Editor’s note: This article was initially published in The Daily Gazette, Swarthmore’s online, daily newspaper founded in Fall 1996. As of Fall 2018, the DG has merged with The Phoenix. See the about page to read more about the DG.
What have Bryn Mawr, Haverford, and Drexel got that we don’t got? If you answered “an equestrian club,” you’d be right, but not for long. Kim Comer ’09 and Esther Burson ’10 are teaming up to found Swarthmore’s student riding club. Starting in the fall, they hope to give experienced and aspiring riders a chance to learn equestrian skills or practice a hobby they may have had to give up after starting college.
Both Comer and Burson are experienced riders. Burson transfered to Swarthmore from Wesleyan, where she spent a year on the equestrian team. She was sad to find that Swarthmore didn’t have a team and started looking into ways she could ride at her new school. Comer rode as a child and describes herself as a former “barn rat” who worked around horses and rode whenever she got the opportunity. In high school she attended national competitions. Since coming to Swarthmore, however, the demands of academic and extracurriculars consumed her time; since riding at college is less convenient than other activities, she says, it is “nearly impossible” to keep up with it.
Since both Bryn Mawr and Haverford have existing equestrian clubs, Burson first approached them to see if creating a Tri-Co group would be feasible. When this option proved to be too much of an organizational hassle, she and Comer discussed forming an independent Swarthmore club.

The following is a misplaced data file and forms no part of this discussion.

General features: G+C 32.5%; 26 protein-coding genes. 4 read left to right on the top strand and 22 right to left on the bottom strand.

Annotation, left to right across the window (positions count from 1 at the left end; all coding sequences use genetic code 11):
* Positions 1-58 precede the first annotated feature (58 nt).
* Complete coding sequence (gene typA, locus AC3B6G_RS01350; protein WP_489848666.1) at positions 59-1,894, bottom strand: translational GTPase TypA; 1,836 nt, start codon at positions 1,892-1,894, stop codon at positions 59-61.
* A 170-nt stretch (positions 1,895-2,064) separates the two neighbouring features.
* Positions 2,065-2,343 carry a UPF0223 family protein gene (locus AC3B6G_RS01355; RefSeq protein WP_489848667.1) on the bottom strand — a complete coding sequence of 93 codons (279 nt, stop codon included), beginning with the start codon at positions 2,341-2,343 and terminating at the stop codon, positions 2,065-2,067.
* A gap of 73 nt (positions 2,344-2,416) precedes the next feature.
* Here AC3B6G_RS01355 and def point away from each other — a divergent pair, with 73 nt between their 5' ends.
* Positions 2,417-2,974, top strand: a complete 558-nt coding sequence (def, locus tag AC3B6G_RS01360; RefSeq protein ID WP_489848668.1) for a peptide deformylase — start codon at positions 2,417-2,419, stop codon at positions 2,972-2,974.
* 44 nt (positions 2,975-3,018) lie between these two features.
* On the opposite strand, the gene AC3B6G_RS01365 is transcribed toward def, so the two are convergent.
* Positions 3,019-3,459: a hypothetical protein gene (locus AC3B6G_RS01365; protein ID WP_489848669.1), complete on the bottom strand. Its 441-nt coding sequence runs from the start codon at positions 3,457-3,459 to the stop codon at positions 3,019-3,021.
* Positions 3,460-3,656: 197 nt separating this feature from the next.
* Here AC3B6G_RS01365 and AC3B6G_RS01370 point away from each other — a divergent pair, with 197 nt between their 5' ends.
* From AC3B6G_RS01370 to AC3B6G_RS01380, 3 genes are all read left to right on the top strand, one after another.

They scouted out a nearby barn – Willowmay Farm – that has experience with college groups, being home to both BMC’s and Haverford’s team. In addition to being nearby and accustomed to dealing with college teams, the barn would provide most of the services associated with riding except for clothing. That means more time riding, less time saddling horses and mucking stalls.
When an exploratory email in Reserved Students garnered more than 40 emails from interested students, they went to the Chartering Committee to pitch their ideas and secure a budget.
Although there are no exact numbers yet, Comer and Burson expect that the school will subsidize the cost of lessons for students in the club, bringing the approximate cost down to about $15 per lesson. While it is unusual for college activities to come with a fee, Burson explained that people who are interested in riding will understand that they are “getting lessons for a steal.” Not only will the college be picking up about half the tab, the club will be making arrangements with the barn to have groups lessons and extra help.
Once it starts up, the equestrian club will be open to all interested students, regardless of prior experience. Comer and Burson hope to be able to accommodate both students who want to invest a significant amount of time in the club as well as those who are just interested in trying the sport out. According to Burson, one of the benefits of riding in college is that a college team gives you the opportunity to “get into something completely new”, largely because riding in the real world is “insanely and prohibitively expensive.”
Because of low funds and the current crisis in SBC, they expect that the club won’t start until next semester. But based on the response to their ad in Reserved Students and the lack of opportunities to ride at Swarthmore, they anticipate that the club will be very successful. If riding becomes a popular sport at Swarthmore, they are considering the possibility of registering in the Intercollegiate Horse Show Association in a few years so that the “die hard” riders could compete with other teams. At this early stage, though, Comer says she is “disinclined” to make the club competitive.
The club is still looking for interested students and at least one more person to take on a leadership role, so if you want to get involved, email kcomer1 or eburson1.